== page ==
In Japanoise, which began as a doctoral dissertation in Ethnomusicology at Columbia (with support from the Social Science Research Council), David Novak draws on more than a decade of research in Japan and the United States to trace the "cultural feedback" that generates and sustains Noise. He provides a rich ethnographic account of live performances, the circulation of recordings, and the lives and creative practices of musicians and listeners. He explores the technologies of Noise and the productive distortions of its networks. Capturing the textures of feedback--its sonic and cultural layers and vibrations--Novak describes musical circulation through sound and listening, recording and performance, international exchange, and the social interpretations of media.
Visit the Japanoise book website: http://www.japanoise.com/
David Novak is Associate Professor of Music at the University of California, Santa Barbara, and earned the PhD in Ethnomusicology in 2006, after which he served as a postdoctoral fellow in Columbia's Society of Fellows.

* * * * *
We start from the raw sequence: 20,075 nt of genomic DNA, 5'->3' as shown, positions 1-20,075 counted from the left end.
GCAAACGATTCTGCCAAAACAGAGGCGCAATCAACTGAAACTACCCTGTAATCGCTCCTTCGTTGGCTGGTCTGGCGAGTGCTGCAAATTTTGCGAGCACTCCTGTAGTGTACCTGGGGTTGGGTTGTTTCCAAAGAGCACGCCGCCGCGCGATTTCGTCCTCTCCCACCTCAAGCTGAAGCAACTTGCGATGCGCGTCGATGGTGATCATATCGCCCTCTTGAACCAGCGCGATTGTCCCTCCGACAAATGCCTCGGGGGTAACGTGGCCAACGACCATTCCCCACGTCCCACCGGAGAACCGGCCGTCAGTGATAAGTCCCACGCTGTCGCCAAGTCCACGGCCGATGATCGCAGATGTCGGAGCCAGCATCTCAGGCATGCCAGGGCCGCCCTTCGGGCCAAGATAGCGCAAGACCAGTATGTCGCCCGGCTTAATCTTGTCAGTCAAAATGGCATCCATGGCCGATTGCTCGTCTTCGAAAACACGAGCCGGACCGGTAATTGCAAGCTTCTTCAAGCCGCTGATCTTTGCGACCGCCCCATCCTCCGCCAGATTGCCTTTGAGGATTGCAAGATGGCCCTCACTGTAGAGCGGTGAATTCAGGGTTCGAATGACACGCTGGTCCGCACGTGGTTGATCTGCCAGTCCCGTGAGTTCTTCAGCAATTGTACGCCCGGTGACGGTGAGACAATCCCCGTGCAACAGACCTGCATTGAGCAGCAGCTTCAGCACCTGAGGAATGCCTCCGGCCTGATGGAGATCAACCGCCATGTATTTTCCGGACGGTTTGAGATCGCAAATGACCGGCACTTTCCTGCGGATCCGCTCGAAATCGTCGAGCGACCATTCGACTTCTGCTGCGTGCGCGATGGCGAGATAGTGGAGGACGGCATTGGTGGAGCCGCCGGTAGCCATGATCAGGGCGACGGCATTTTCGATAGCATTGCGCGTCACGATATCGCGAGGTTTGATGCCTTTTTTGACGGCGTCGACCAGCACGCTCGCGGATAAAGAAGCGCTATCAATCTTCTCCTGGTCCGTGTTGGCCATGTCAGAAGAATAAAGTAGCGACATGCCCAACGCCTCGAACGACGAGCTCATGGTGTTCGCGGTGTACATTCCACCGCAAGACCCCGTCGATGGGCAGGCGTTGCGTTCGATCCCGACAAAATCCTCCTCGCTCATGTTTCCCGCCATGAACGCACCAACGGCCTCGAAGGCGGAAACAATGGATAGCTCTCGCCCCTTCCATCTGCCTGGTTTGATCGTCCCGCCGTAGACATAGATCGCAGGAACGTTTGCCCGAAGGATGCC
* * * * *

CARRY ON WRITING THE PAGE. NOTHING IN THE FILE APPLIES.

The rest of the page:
The Department congratulates Prof. Matthew Sakakeeny (Tulane University, Columbia PhD in Ethnomusicology 2008) has just published Roll With It: Brass Bands in the Streets of New Orleans (with artwork by Willie Birch)
Roll With It, which began as Prof. Sakakeeny's doctoral dissertation in Ethnmusicology at Columbia (with support from the National Science Foundation), is a firsthand account of the precarious lives of musicians in the Rebirth, Soul Rebels, and Hot 8 brass bands of New Orleans. The gripping narrative moves with the band members from back street to backstage, before and after Hurricane Katrina, always in step with the tap of the snare drum, the thud of the bass drum, and the boom of the tuba.
Matthew Sakakeeny is an ethnomusicologist and journalist, New Orleans resident and musician. An Assistant Professor of Music at Tulane University, he initially moved to New Orleans to work as a co-producer of the public radio program American Routes.
Read the introduction to Roll With It on Scribd.
Roll With It also features a supplementary website.
Published by Duke University Press in their "Refiguring American Music Series" in 2013
NEW YORK, October 17, 2013 - Columbia University Libraries/Information Services' Rare Book & Manuscript Library (RBML) is pleased to announce the acquisition of the collection of Russian composer Sergei Prokofiev (1891-1953). The Serge Prokofiev Foundation has chosen the RBML as the repository for the archival material under its control from Prokofiev's 18 years in the West.